The majority of people in the world actually have some degree of leg length discrepancy, up to 2cm. One study found that only around 1/4 of people have legs of equal lengths. LLD of greater than 2cm is relatively rare, however, and the greater the discrepancy, the greater the chances of having a clinical problem down the road. A limp generally begins when LLD exceeds 2cm and becomes extremely noticeable above 3cm. When patients with LLD develop an abnormal gait, one of the debilitating clinical features can be fatigue because of the relatively high amount of energy needed to walk in the new, inefficient way. Poliomyelitis, or polio, as it is more commonly known, used to account for around 1/3 of all cases of LLD, but due to the effectiveness of polio vaccines, it now represents a negligible cause of the condition. Functional LLD, described above, usually involves treatment focused on the hip, pelvis, and/or lower back, rather than the leg. If you have been diagnosed with functional LLD or pelvic obliquity, please ask your orthopaedic surgeon for more information about treatment of these conditions.
A patient?s legs may be different lengths for a number of reasons, including a broken leg bone may heal in a shorter position, particularly if the injury was severe. In children, broken bones may grow faster for a few years after they heal, resulting in one longer leg. If the break was near the growth center, slower growth may ensue. Children, especially infants, who have a bone infection during a growth spurt may have a greater discrepancy. Inflammation of joints, such as juvenile arthritis during growth, may cause unequal leg length. Compensation for spinal or pelvic scoliosis. Bone diseases such as Ollier disease, neurofibromatosis, or multiple hereditary exostoses. Congenital differences.
As patients develop LLD, they will naturally and even unknowingly attempt to compensate for the difference between their two legs by either bending the longer leg excessively or standing on the toes of the short leg. When walking, they are forced to step down on one side and thrust upwards on the other side, which leads to a gait pattern with an abnormal up and down motion. For many patients, especially adolescents, the appearance of their gait may be more personally troublesome than any symptoms that arise or any true functional deficiency. Over time, standing on one's toes can create a contracture at the ankle, in which the calf muscle becomes abnormally contracted, a condition that can help an LLD patient with walking, but may later require surgical repair. If substantial enough, LLD left untreated can contribute to other serious orthopaedic problems, such as degenerative arthritis, scoliosis, or lower back pain. However, with proper treatment, children with leg length discrepancy generally do quite well, without lingering functional or cosmetic deficiencies.
Infants, children or adolescents suspected of having a limb-length condition should receive an evaluation at the first sign of difficulty in using their arms or legs. In many cases, signs are subtle and only noticeable in certain situations, such as when buying clothing or playing sports. Proper initial assessments by qualified pediatric orthopedic providers can reduce the likelihood of long-term complications and increase the likelihood that less invasive management will be effective. In most cases, very mild limb length discrepancies require no formal treatment at all.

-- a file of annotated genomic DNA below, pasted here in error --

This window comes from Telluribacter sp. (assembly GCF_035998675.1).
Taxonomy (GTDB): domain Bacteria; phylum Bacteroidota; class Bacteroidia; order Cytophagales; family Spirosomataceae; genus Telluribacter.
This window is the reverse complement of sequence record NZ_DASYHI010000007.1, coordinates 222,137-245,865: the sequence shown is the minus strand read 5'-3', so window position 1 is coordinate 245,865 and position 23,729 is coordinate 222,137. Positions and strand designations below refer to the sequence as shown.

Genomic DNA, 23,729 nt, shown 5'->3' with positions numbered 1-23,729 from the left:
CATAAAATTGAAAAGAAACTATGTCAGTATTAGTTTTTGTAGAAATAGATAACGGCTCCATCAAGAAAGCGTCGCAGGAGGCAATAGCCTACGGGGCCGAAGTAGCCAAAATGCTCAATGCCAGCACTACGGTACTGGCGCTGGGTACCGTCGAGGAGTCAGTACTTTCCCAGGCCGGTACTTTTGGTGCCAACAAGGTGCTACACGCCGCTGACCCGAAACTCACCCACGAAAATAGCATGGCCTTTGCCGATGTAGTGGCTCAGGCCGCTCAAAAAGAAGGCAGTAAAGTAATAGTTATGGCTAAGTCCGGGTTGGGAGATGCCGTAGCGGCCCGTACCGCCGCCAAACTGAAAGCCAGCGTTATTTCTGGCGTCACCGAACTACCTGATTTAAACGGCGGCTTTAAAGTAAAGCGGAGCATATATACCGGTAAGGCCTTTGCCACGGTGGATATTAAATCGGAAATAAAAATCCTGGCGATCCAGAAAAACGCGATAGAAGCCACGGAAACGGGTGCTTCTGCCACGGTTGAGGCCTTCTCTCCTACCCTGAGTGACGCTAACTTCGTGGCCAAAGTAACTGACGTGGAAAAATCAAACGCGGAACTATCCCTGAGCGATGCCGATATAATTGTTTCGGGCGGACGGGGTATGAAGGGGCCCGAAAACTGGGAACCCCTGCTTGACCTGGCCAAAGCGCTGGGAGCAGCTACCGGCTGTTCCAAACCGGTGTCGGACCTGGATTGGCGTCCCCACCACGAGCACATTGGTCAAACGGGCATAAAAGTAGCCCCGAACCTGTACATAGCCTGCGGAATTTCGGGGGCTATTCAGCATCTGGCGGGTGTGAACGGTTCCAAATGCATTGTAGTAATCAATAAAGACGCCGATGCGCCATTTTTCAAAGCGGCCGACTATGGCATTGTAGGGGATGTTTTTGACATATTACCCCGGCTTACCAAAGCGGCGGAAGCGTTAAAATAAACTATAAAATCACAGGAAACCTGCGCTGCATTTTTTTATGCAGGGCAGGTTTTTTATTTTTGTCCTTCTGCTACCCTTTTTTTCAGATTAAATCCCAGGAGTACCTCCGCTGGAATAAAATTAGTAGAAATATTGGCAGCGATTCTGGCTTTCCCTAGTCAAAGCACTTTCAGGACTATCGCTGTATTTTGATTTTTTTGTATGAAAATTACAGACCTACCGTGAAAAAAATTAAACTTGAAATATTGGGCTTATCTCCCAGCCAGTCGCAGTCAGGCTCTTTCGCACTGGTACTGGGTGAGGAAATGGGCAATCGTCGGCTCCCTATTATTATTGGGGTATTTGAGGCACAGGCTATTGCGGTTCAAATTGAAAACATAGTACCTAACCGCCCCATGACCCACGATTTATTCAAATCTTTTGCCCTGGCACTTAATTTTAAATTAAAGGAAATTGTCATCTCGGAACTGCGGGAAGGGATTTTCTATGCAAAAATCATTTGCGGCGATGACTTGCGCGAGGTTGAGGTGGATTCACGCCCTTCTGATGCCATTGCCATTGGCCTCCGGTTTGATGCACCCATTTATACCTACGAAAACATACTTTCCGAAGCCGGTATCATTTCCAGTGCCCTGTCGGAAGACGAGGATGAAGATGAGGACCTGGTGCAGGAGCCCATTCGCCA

Non Surgical Treatment
Treatments for limb-length discrepancies and differences vary, depending on the cause and severity of the condition. At Gillette, our orthopedic surgeons are experts in typical and atypical growth and development. Our expertise lets us plan treatments that offer a lifetime of benefits. Treatments might include monitoring growth and development, providing noninvasive treatments or therapy, and providing a combination of orthopedic surgical procedures. To date, alternative treatments (such as chiropractic care or physical therapy) have not measurably altered the progression of or improved limb-length conditions. However, children often have physical or occupational therapy to address related conditions, such as muscle weakness or inflexibility, or to speed recovery following a surgical procedure. In cases where surgical treatment isn?t necessary, our orthopedists may monitor patients and plan noninvasive treatments, such as, occupational therapy, orthoses (braces) and shoe inserts, physical therapy, prostheses (artificial limbs).
how do you get taller in a day?
The bone is lengthened by surgically applying an external fixation device to the leg. The external fixator, a scaffold-like frame, is connected to the bone with wires, pins, or both. A small crack is made in the bone and the frame creates tension when the patient or family member turns its dial. This is done several times each day. The lengthening process begins approximately five to 10 days after surgery. The bone may lengthen 1 millimeter per day, or approximately 1 inch per month. Lengthening may be slower in a bone that was previously injured. It may also be slower if the leg was operated on before. Bones in patients with potential blood vessel abnormalities, such as cigarette smokers, may also need to be lengthened more slowly. The external fixator is worn until the bone is strong enough to support the patient safely. This usually takes about three months for each inch. Factors such as age, health, smoking and participation in rehabilitation can affect the amount of time needed.